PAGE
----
Descending through the clouds, an expanse of green filled the window as I peered out down to the capital of South Sudan. Four hours ago I had no idea that my flight would be transiting through here, and now I wished there was a way to spend some time in the city I had spent so much time reading about during the past four months.

The contrast between the aerial view of Khartoum was striking. The Northern capital is a mass of concrete surrounded by desert. My first glimpse of Juba was a collection of tokuls engulfed in verdure. Landing, a UN helicopter sits on the runway as we taxi in. This is the land of UN agencies and NGOs.

The Comprehensive Peace Agreement (CPA) of 2005 ended Africa’s longest running civil war here in Sudan, and as part of that agreement, a timetable was scheduled for a referendum on the secession of the South. As part of the CPA, the Sudanese People’s Liberation Movement (SPLM) and the National Congress Party (NCP), the ruling parties of the South and North, respectively, were obliged to make unity “attractive” to voters. The rhetoric in Khartoum had been that they were trying this, although many people felt it was too little too late. But still, the talk was talked. Stepping off the aircraft, the first thing that alighting passengers see is a huge billboard compelling people to vote for independence in the upcoming referendum, bearing the face of Salva Kiir, the President of South Sudan and First Vice-President of the Republic of the Sudan and the logo of the SPLM. The referendum will be taking place in just over five months time, if all goes well. I want to be back here for then.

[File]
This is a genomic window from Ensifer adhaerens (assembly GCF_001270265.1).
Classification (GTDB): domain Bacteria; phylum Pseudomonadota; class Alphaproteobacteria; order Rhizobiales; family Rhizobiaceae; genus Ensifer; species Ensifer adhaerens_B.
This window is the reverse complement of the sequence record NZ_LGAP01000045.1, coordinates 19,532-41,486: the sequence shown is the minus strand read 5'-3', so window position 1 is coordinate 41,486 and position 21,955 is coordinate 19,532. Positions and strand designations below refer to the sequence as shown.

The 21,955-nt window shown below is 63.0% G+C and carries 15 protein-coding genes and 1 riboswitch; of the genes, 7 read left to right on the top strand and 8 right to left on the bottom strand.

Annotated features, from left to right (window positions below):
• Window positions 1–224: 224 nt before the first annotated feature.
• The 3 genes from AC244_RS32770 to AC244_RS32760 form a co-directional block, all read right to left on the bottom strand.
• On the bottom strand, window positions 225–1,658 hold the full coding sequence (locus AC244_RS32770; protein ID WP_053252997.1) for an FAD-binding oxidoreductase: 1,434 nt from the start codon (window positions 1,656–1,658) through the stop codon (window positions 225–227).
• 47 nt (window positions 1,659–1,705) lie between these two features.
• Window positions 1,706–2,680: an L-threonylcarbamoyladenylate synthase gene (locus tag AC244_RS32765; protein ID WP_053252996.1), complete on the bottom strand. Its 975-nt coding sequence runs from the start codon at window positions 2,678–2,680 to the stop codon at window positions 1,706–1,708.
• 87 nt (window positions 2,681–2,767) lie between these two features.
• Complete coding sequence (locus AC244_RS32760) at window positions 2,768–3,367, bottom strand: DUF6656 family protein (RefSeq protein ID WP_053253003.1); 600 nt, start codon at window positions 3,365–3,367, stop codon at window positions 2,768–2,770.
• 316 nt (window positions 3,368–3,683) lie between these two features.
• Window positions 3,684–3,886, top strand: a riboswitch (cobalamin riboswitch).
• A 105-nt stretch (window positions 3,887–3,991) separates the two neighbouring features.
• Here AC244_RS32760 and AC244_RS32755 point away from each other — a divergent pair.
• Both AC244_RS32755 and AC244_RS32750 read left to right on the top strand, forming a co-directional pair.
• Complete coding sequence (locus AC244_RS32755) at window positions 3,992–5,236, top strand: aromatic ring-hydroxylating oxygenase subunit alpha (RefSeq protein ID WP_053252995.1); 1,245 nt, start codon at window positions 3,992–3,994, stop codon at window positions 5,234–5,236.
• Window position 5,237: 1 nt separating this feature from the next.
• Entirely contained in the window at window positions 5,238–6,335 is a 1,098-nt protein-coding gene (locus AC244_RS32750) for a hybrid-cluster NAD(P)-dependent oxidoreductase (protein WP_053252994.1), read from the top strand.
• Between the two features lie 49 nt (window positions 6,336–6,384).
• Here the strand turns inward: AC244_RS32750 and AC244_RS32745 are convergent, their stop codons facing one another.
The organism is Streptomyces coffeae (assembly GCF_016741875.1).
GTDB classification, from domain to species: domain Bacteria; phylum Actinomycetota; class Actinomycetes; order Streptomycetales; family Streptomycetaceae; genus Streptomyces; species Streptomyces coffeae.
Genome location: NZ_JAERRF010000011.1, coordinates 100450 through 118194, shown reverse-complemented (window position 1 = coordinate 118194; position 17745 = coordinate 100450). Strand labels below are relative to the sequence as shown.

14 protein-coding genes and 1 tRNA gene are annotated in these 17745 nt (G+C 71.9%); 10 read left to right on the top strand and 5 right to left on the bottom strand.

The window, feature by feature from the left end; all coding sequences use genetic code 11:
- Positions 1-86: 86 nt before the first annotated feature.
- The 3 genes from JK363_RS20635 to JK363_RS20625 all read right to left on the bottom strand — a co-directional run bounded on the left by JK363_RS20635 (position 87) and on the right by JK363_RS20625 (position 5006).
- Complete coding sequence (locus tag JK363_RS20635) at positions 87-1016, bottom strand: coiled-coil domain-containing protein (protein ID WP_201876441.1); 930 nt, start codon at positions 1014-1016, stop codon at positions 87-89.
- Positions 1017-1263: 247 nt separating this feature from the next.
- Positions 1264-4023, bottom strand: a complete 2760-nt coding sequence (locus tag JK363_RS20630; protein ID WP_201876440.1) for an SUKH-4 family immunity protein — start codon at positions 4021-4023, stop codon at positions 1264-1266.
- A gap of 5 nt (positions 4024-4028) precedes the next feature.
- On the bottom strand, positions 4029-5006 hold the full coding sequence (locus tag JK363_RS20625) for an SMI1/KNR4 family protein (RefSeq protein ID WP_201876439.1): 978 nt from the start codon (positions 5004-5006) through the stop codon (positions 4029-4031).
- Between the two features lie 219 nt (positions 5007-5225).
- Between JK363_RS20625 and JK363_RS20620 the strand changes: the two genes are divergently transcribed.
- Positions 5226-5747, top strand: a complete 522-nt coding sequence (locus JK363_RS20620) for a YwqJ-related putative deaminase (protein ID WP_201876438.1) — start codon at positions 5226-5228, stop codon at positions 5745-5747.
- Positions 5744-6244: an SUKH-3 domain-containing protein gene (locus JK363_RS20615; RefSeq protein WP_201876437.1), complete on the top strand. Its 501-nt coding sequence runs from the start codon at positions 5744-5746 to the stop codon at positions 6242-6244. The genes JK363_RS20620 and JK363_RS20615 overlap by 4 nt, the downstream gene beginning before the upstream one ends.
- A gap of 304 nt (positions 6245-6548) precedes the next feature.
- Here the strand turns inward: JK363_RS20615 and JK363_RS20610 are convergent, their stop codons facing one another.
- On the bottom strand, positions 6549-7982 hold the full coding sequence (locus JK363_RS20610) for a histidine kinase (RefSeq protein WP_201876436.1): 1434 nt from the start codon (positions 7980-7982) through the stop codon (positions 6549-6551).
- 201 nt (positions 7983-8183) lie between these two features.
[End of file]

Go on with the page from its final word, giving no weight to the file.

In the Juba terminal, the vibe is a very different one to that of Khartoum. The humidity is stifling, and the whole affair a lot more “rustic”. There are a few white faces in the crowd, each one screams “aid worker”.

I feared that I might face more problems with my now expired exit visa and the debacle that ensued my arrival at Khartoum airport. My fears were unfounded, and I was stamped and ushered back on to the aircraft, along with the sole other transiting passenger from Khartoum.

I expected the plane to fill with Southern Sudanese making the journey to Kenya, but as we climbed the steps from the runway, the door was closed and we taxied back to the runway. This Kenyan business man and myself had the whole of the Russian plane to ourselves.

This is the first time in my ten months of traveling that I will be crossing borders unconscious of the moment when one country changes to the next; the land between two cities an unknown.

“Welcome to Nairobi International airport, the outside temperature is 18°c” announces the pilot. “Bliss”, I think, after four months in temperatures that hovered above 40°c. I can breathe again.

Walking past the duty free shops, alcohol is once again freely available. After four months in Sudan, where the substance is illegal, it seems odd to see bottles of vodka, whisky, gin, stacked on shelves. A line of Japanese tourists stand before me in the queue for a visa, one is wearing hot-pants. This is going to be quite the culture shock after the last ten months spent in the Muslim world. Now, I just hope that they let me in. My passport expires in three months.